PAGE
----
The Governor is now threatening to let all of these things become public unless ZANU PF parliamentarians ( most of whom got money from Gono for their general election campaigns in March 2008) protect him from the MDC in parliament.
Ultimately, though, Gono is looking directly to Robert Mugabe, who, it is a well-known fact, does not take the embarrassment of ZANU PF as a party lightly.
By threatening to open this can of worms, which has the potential to bring ZANU PF crashing down in the legislature especially (although perhaps not at the courts, knowing what we know about the Attorney General), Gono is trying to force Mugabe’s hand, to get him to move unilaterally to quash all investigations and protect his banker from scrutiny.
Tellingly, Gono, in that document he released yesterday, says his activities should not be seen in the context of normal central banking operations, saying that the real problem he faced was "political in nature", even before the Inclusive Government and hence, he had to act in a "political manner" in responding to the "challenges."
This subject, ladies and gentlemen, is actually too big to be covered in one article and I expect that I will be doing another piece again tomorrow unless something else crops up.
MEANTIME, THOUGH, I now have it on very good authority that the announcement that Thabo Mbeki was going to come to Zimbabwe to "define Mugabe’s powers in the context of the Global Political Agreement (GPA)" was nothing but CIO and ZANU PF disinformation.
ZANU PF wanted this to happen, absolutely certain that Mbeki would take the (correct) legal position that Mugabe’s presidential powers remain intact and, as he heads cabinet, has the authority to make changes to ministries as he did with Chamisa’s.
But it could only happen if the Prime Minister falls into the trap and agrees to ask Mbeki to come back to Harare to deal with the matter.
But the Prime Minister moved quickly to dismiss the disinformation. He may have actually wisened up on this one and it appears as though, for the first time, he has anticipated the dictator and has a wonderfully workable counter-strategy.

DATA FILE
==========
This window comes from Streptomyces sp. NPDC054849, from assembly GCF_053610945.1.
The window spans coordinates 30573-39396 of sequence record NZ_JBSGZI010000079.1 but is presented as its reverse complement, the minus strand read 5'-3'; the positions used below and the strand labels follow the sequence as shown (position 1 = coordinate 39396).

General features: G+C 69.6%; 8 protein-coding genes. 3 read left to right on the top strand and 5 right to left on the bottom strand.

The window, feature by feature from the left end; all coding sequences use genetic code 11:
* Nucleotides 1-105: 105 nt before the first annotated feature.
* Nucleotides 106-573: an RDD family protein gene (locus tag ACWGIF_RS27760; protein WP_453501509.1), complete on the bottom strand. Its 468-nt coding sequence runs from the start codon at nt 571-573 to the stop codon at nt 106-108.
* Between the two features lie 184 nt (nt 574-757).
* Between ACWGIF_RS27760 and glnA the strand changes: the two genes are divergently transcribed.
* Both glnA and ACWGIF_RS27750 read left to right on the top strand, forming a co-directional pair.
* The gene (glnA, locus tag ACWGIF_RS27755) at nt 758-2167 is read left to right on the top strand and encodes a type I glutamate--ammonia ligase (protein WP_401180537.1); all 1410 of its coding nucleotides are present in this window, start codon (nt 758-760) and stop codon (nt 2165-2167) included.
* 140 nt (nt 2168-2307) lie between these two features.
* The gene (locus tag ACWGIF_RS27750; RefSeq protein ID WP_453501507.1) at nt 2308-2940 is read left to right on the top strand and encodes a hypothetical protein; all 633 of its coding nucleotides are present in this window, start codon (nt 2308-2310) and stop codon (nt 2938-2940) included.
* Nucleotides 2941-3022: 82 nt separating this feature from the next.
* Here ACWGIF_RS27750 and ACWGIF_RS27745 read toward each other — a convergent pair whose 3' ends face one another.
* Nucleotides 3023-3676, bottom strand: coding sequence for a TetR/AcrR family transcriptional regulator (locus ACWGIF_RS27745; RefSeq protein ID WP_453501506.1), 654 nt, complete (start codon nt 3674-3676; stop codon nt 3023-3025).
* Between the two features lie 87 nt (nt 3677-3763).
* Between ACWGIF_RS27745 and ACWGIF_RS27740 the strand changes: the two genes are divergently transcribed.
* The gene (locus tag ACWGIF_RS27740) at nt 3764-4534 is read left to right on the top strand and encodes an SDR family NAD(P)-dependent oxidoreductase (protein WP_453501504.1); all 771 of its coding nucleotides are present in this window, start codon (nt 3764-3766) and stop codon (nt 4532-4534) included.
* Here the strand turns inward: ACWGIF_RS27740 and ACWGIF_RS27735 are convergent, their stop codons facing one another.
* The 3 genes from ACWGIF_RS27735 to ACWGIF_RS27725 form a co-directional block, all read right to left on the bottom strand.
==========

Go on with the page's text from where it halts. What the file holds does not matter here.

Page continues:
Hence, he is insisting that, yes, he knows that Mugabe has all of those LEGAL powers, but that this is not a legalistic matter, rather a moral one.
He intends to keep hammering home to Mugabe that, although he has the "legal" powers, he must approach this whole matter from the moral viewpoint: there are things he can do to ensure that money is unlocked by the international community.
If Mugabe relents on some of the "smaller issues", Tsvangirai tells the dictator, then the job of asking for donor funds to revive Zimbabwe would be that much easier.
Tsvangirai’s problem, however, is that Mugabe apparently believes that no matter what he does, the West will not come in to help the Inclusive Government.
He is still of the view that the fight with Britain and America is about land and he is actually hoping that Tsvangirai fails to convince the donor nations to help, so that he can turn around to the electorate and the African constituency and tell them, " I told you this was about Land Reform….they will not help us until we give back the farms to white farmers."
I think the one thing even Tsvangirai’s enemies agree on is that the man has a dogged determination.
It appears he is putting this to good use here, unrelenting even as he uses a pinhead to poke the ZANU PF lion repeatedly.
Perhaps, just perhaps, he may irritate it into moving, even if it is just for a bit.
I think we have entered a very interesting time in the affairs of Zimbabwe and the next couple of weeks, while not delivering a clear verdict on whether ZANU PF stands or falls, should indicate to us just how much moral power the Prime Minister can wrestle from the ruling party, in the name of asking for space to right the economy.
The only let-down may be from the West, who may indeed refuse still to listen to him and resist all efforts to bring in money to help the economy.
If they do that and continue on that path, they may well be sabotaging the Prime Minister at a time when he is emerging with what I personally see as the strategy that has the best prospect for success.
It appears he has found a ZANU PF weak spot and that spot is Gideon Gono, who is being abandoned by people with ZANU PF, although not yet by Mugabe. If Tsvangirai succeeds on Gono, it would be correct to say he would have badly wounded ZANU PF. Whether the wound would be fatal will then depend on what he (Tsvangirai) does for an encore.
Brace yourselves, Zimbabwean politics is about to get even more turbulent! www.denfordmagora.blogspot.com